Demystifying Business Insurance

• 6 minute read

A lot of entrepreneurs are put off when the topic of insurance comes up. They think it’s another item to be added to the already long list of expenses. It can also be that they’re confident about how prepared they are in case something unfortunate happens in their operations. Whatever the reason is, entrepreneurs need to realize that getting business insurance is essential to protect them against significant financial losses.

Another thing about insurance that may discourage entrepreneurs is that it comes with a wide selection of coverage and types. A lot of factors also need to be considered. What are the business aspects that need to be covered? Is one insurance product enough or do you need more than one? What type of coverage do you need? It may seem daunting at first, but with enough information about insurance, choosing the right one for your business will be much easier.

Here are several things you need to know about business insurance:

Home insurance is not enough to protect your home office

Some business owners think that when they do their operations at home, their existing home insurance will suffice to protect them against huge financial losses. This is a common misconception that must be cleared out. While add-ons can be included in the home insurance, it is still better to buy another insurance policy – one that is designed to protect your home-based business against claims. Bear in mind that your business needs are different from those in your home, so make sure to get coverage for both.

Commercial Auto insurance is different from Hired and Non-Owned Auto insurance

When it comes to ensuring vehicles used in business, it is essential to know the different types of coverage available. For instance, you may want to consider getting Commercial Auto insurance. This covers vehicles that you own and are used for business purposes. On the other hand, the Hired and Non-Owned Auto insurance, as the name suggests, covers vehicles that you don’t own but are used for your operations. These automobiles can be personal vehicles of your employees that are used in work-related errands, or those that you rent for business transactions.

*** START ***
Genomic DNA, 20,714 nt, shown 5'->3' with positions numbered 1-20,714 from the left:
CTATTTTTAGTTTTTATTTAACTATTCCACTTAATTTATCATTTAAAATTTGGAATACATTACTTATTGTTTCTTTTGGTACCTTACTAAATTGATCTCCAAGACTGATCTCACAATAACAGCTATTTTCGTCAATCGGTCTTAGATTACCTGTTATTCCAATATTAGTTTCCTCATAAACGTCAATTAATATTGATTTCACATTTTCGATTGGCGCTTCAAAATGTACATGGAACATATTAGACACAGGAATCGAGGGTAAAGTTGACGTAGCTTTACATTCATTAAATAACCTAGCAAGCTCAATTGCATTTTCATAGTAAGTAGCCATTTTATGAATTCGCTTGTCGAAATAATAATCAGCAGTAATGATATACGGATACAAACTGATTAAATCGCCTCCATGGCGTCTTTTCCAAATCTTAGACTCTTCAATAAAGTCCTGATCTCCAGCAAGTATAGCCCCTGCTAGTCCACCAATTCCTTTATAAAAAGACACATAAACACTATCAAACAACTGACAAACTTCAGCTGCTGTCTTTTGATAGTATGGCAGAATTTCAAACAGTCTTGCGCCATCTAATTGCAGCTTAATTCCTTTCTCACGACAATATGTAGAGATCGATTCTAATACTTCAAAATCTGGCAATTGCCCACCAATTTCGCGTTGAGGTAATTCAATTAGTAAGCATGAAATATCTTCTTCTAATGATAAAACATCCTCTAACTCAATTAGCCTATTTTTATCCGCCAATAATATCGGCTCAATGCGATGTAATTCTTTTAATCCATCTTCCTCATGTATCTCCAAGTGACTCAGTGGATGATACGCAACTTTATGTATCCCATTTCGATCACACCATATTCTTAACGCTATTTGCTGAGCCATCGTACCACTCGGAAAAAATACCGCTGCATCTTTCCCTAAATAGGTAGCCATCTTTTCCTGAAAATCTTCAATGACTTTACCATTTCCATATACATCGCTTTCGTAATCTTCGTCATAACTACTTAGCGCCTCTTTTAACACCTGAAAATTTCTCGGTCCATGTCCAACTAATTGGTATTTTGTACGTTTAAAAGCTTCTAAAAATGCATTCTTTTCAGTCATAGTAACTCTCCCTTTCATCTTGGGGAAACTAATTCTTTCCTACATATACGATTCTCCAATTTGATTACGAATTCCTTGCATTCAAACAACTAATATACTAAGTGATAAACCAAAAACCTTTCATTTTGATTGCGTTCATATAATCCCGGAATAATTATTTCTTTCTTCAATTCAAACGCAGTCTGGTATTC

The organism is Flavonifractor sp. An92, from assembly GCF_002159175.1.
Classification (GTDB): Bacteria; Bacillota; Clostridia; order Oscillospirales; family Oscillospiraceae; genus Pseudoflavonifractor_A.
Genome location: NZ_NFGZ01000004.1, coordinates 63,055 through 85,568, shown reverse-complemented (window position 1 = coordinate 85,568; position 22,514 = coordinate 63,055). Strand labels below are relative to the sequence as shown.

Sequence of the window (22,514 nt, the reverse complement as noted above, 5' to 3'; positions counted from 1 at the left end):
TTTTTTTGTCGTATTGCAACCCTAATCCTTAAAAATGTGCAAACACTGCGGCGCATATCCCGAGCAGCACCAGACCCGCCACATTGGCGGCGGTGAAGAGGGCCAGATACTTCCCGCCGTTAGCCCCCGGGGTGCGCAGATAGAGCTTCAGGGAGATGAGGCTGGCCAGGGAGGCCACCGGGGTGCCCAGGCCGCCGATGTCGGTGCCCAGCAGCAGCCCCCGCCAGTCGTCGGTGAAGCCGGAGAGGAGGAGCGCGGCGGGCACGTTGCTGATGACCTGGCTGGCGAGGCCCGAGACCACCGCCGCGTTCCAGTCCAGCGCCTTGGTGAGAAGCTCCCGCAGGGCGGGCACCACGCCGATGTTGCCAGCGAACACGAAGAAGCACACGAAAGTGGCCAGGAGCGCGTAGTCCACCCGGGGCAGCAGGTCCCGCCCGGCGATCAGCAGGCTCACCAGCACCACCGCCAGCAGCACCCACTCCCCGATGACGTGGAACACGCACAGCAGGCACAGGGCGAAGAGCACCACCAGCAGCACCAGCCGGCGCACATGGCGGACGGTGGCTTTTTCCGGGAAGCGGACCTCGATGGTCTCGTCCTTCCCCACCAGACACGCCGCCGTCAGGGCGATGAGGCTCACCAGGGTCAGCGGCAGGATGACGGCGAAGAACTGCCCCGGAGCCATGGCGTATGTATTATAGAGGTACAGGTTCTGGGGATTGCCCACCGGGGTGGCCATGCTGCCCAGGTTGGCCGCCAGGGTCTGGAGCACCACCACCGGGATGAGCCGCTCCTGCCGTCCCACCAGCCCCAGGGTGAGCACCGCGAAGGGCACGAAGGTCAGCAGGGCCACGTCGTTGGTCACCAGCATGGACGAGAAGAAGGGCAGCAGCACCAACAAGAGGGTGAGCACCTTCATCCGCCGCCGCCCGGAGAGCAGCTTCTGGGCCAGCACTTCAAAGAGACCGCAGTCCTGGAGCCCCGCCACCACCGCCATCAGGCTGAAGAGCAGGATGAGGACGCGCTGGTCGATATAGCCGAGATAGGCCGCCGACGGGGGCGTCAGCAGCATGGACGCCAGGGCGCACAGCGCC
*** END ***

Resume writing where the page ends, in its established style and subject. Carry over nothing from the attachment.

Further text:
General Liability insurance is different from a Business Owner’s Policy

General Liability insurance protects against claims associated with bodily injuries sustained by a third party within your business premises, damage to property while doing business, and advertising or personal injuries including libel, slander or copyright infringement.  On the other hand, a Business Owner’s Policy is a Commercial Package and includes several types of coverage including General Liability insurance, Property insurance, and Business Interruptions insurance.

Different names are used to refer to Professional Liability insurance

If your business provides professional services, consider getting Professional Liability insurance to protect you from claims about mistakes committed while giving professional advice. Keep in mind that this insurance product comes in different names depending on the industry or profession. Nurses, doctors, physical therapists, and other medical professionals usually use the term Medical Malpractice insurance. On the other hand, consultants, realtors, architects, brokers, and insurance agents use the term Errors & Omissions insurance.